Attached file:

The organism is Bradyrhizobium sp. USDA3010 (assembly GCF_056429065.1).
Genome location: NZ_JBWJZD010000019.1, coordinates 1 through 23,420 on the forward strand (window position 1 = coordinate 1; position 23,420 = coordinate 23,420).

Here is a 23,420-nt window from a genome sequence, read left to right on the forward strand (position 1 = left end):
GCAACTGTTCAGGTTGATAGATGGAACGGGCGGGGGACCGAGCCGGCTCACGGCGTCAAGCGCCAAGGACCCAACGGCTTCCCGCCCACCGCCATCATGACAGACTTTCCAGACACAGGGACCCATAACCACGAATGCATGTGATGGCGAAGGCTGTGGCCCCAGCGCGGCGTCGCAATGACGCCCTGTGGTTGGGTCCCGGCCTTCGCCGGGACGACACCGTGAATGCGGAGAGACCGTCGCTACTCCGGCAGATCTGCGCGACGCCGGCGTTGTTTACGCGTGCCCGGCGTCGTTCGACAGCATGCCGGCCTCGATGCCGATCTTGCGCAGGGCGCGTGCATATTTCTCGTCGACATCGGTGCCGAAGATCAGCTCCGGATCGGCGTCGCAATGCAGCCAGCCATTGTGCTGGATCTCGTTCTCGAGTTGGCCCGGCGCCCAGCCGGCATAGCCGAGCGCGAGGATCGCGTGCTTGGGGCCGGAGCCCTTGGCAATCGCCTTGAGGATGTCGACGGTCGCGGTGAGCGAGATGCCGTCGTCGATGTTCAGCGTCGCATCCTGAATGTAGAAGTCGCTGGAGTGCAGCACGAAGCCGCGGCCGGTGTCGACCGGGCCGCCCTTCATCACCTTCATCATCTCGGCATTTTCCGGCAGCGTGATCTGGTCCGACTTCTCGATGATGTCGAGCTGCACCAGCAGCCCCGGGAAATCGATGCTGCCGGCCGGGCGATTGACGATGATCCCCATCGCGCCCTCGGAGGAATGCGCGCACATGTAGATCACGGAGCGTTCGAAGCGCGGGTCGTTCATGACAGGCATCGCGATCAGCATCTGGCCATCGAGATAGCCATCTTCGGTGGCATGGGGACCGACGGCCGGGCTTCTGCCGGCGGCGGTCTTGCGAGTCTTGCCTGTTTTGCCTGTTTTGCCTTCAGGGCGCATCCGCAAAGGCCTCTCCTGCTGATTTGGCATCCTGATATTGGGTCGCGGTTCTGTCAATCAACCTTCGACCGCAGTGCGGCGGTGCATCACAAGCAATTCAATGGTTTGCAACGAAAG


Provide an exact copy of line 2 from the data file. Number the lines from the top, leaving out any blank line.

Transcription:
Genome location: NZ_JBWJZD010000019.1, coordinates 1 through 23,420 on the forward strand (window position 1 = coordinate 1; position 23,420 = coordinate 23,420).